Environmental advocates and District activists called yesterday for a halt on proposed legislation that would allow the erection of two cellular phone towers in Rock Creek Park.

District leaders met with Robert G. Stanton, the director of the National Park Service, to voice their opposition to an amendment to the D.C. budget bill that would require the Park Service to allow Bell Atlantic Mobile, which wants to give its cellular phone customers uninterrupted service throughout the park, to build the towers at two spots in the southern part of the park.

The amendment, introduced by Sen. Thomas A. Daschle (D-S.D.), was passed by a voice vote in the Senate although the National Capital Planning Commission voted that same evening to table the proposal for a second time. The full bill, which was passed July 1, now goes to the House.

In a news conference before the meeting yesterday, leaders said the amendment bypassed the role of the regional planning board in setting policy for the park. "This is about open or closed government, honest or dishonest government," said D.C. Council member Phil Mendelson (D-At Large).

Del. Eleanor Holmes Norton (D-D.C.) said in an interview that she "was astonished and angered that Bell Atlantic, which has had a good relationship with my office, would go the Senate to use my appropriations bill in this way, with no notice to me." In his speech to the Senate, Daschle defended the amendment, citing the number of criminal and safety incidents in the park that may necessitate an emergency cell phone call and also the 1996 Telecommunications Act, which requires that federal land be made available to wireless services if they are needed and environmentally safe.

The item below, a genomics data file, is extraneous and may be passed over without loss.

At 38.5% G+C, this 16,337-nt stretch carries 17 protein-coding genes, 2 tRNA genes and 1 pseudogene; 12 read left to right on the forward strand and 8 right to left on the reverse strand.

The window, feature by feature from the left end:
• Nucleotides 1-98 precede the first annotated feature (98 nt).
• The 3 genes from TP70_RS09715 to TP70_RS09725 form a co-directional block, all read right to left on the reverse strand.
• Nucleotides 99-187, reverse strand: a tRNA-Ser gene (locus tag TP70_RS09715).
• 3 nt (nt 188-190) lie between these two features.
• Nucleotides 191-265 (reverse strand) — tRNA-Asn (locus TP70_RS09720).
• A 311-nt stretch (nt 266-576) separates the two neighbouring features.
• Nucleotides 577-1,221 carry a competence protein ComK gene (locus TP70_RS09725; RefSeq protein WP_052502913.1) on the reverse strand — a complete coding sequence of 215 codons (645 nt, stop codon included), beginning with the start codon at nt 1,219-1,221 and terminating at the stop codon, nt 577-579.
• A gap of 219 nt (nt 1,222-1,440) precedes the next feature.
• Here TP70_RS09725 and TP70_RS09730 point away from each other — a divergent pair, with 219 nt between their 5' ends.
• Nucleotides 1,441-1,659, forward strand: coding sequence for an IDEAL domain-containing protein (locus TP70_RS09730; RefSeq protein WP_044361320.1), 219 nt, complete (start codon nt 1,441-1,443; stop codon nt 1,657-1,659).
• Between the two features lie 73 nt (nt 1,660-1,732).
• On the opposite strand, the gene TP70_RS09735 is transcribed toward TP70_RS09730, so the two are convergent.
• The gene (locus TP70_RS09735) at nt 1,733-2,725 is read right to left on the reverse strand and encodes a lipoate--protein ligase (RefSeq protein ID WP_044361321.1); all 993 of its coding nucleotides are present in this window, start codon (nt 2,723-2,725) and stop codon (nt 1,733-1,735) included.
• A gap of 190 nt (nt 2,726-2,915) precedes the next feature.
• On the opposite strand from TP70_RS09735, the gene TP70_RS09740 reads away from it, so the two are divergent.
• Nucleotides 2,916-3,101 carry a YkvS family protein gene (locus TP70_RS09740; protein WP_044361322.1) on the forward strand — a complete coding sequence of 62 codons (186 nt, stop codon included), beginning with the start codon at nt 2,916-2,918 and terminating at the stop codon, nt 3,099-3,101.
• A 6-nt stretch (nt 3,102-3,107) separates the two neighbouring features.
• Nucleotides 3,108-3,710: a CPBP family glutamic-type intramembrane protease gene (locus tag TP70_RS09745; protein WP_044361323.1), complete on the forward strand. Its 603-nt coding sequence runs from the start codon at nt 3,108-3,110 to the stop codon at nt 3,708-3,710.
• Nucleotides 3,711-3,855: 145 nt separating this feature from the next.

Norton said she is eager to broker negotiations to "try to find a way to accommodate all concerned before this becomes law."

Bob Posilkin, Bell Atlantic Mobile's real estate and zoning manager for the towers, said they are necessary to provide reliable service to customers traveling on the uneven paths in the southern half of the park.

Both sides have marshaled an array of experts for and against the towers. Posilkin said the towers comply with Federal Communications Commission standards on emissions and have passed an environmental impact study by the Park Service. Opponents believe the towers may emit electromagnetic radiation, the effects of which haven't been fully studied. Both sides also disagree on whether the towers would hurt migratory birds that fly through the park valley.

And while Bell Atlantic Mobile says the towers would be unobtrusive, opponents say the towers would be an eyesore, opening the way to scores of transmission antennas dotting the park's landscape. Under the plan, the towers would be placed at the edge of a park maintenance lot near Military Road and near the park's tennis center at 16th Street NW.

"Not one elected leader has spoken out in support of the Bell application," said James H. Jones, a member of the 4A Advisory Neighborhood Commission, who contends that the issue is more about home rule than about the towers. "We cannot allow a few in Congress to abridge the rights of the citizens of the District of Columbia."

Molly Rowley, a spokeswoman for Daschle, said: "Local zoning issues don't apply on federal land. . . . In the end, it's the federal government that's responsible for public safety on federal land."